Securing permission to operate a private airstrip is not always easy as John Hanlon discovered when he constructed a 1,250-foot airstrip on his 38-acre property located on a private road off Hulett Hill Road in Sheffield, MA. Built in 2006, Hanlon received a cease-and-desist order ruling that the town’s zoning bylaws did not allow private airstrips. After years of litigation, the Massachusetts Appeals Court ruled that the town couldn’t prohibit flying in and out of his private airfield. The court held that while commercial aviation could be prohibited by local zoning, it couldn’t prohibit private aviation unless the zoning bylaw is approved by the Massachusetts Department of Transportation Aeronautics Division. The ruling made clear that local aviation related laws are subject to DOT’s approval.

Public airports

Privately owned but open to the public airports like Great Barrington Airport (see story on pages 11-12), Kline Kill in Ghent and Sky Acres, are open to any aircraft and are very different from private airstrips which require the owner’s advance permission to land. These “public” airports typically have longer asphalt runways and aviation-related facilities like fuel and aircraft repair. A pilot can land, refuel, and continue on their route.

At the Great Barrington Airport a pilot could borrow the courtesy car and drive into town. The Hangars Café on the field at Sky Acres Airport in LaGrange is open for breakfast and lunch. Anyone can eat there and watch planes taking off and landing. The restaurant’s owner joked that sometimes diners are “hijacked at breakfast” by pilots offering to take them for a quick spin just for fun. Sky Acres Airport in LaGrange is an example of a family-owned public airport. Previously a large dairy farm, the property includes a 3,828-by-60-foot asphalt runway on 144 acres with 63 acres devoted to the airport including the Hangars Café in the barn. In addition to food, on-site services include a fueling station, aircraft maintenance and repairs, hangars and a pilot shop. SkyGeek, an online aviation superstore, is housed on the property.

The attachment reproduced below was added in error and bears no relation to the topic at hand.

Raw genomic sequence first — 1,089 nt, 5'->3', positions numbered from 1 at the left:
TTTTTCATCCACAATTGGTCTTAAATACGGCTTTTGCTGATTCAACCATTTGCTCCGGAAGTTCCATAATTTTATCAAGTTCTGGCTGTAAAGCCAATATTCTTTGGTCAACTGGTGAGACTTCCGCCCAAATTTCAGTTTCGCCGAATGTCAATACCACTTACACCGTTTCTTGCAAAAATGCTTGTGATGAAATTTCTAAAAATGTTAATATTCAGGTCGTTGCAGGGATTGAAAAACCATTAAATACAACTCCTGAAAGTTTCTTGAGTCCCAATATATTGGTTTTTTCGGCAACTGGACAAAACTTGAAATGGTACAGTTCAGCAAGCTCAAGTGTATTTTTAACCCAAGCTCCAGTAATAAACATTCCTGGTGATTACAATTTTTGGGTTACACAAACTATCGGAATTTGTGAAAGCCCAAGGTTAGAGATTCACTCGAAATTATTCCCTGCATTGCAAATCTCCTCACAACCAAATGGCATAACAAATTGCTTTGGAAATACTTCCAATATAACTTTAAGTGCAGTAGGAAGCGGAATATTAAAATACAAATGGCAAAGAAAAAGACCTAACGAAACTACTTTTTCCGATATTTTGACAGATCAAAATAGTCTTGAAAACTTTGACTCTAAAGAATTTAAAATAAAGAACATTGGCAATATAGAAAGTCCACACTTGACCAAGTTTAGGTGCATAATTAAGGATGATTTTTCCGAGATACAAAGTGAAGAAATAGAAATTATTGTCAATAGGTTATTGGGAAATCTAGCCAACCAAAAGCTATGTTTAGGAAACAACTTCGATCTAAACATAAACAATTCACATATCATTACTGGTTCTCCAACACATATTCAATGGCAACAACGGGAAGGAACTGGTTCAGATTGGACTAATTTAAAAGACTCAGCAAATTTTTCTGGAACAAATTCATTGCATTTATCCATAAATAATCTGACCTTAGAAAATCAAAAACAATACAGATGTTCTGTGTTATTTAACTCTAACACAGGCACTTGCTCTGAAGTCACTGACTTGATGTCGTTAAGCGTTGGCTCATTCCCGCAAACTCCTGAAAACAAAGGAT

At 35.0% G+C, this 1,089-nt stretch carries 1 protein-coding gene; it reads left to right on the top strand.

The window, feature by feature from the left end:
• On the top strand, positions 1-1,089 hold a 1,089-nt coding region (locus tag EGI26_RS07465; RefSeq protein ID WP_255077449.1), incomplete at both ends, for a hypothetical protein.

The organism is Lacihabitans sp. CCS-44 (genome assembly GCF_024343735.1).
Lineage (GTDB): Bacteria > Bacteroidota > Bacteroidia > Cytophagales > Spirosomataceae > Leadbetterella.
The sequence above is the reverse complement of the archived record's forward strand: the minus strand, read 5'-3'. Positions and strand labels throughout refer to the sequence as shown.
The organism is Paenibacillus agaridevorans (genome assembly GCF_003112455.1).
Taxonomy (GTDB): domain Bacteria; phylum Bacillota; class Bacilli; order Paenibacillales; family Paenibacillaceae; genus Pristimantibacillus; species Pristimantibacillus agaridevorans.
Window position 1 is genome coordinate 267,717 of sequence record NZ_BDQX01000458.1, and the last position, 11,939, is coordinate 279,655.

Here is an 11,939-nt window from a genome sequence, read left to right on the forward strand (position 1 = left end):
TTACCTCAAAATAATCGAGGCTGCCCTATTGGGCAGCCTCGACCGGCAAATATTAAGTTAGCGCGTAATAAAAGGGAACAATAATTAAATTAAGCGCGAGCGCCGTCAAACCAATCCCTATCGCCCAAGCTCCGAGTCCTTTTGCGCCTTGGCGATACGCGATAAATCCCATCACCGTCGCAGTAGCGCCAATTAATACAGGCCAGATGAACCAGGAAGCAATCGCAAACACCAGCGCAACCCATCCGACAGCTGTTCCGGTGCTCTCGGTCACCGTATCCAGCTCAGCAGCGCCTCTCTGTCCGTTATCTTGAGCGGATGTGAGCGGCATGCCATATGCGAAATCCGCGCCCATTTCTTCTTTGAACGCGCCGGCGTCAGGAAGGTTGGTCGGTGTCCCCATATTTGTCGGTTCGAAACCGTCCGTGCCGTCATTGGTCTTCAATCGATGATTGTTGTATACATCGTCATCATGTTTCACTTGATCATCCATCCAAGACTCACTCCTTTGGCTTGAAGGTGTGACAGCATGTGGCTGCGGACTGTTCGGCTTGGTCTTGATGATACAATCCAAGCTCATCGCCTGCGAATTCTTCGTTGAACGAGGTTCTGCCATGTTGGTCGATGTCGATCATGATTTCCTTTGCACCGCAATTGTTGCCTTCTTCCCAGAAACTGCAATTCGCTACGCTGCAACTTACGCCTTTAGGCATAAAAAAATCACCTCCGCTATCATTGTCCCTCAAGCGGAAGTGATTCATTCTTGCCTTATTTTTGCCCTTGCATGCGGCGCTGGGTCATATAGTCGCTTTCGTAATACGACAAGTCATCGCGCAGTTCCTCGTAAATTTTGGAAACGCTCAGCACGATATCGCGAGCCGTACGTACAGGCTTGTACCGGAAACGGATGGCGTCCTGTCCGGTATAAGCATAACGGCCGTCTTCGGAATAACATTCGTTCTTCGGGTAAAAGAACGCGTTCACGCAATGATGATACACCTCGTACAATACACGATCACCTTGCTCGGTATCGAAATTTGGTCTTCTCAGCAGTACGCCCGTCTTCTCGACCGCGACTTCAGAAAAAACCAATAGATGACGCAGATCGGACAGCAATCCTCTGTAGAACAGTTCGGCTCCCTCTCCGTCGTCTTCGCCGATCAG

Kline Kill Airport in Ghent, NY, is a 4,000-foot grass strip public airport with ten hangars. The airport’s owner, George Kerner, a retired American Airlines pilot who flew to Rio in the winter and Europe in the summer, bought the land for the airstrip in 1973 with three partners. The landing strip is actively used by area pilots and students to practice landing and taking off. There’s never a charge to use the strip. And, unlike Great Barrington, there are no complaints from neighbors, although a couple of years ago the Air National Guard decided to practice helicopter night vision landings at midnight. “I had to put a stop to that,” said Kerner.

Kerner, who is the majority owner of the property, would like to pass the airport along to an aviation enthusiast who would protect the airport’s future. Like Walt and Louise Koladza, Kerner wants to preserve the property as an airport rather than selling it for commercial, industrial, or residential development. Any aviation enthusiasts should contact Kerner directly at (518) 392-2377 or fly over to discuss the potential of the airport.

Privately owned airports open to the public have been slowly disappearing, transformed into condo developments, industrial parks, and distribution centers. These airfields are open spaces, often located in prime locations, and “the highest and best use” for the land is usually not aviation. These airports serve pilots, instruct students, generate local jobs, economic activity, and tourism. They also provide community services to fire departments, law enforcement, and search and rescue operations. Their presence should be valued and their future protected. •

Christine Bates is a registered real estate agent with William Pitt Sotheby’s International Real Estate in New York and Connecticut. She has written monthly for Main Street Magazine since its very first issue.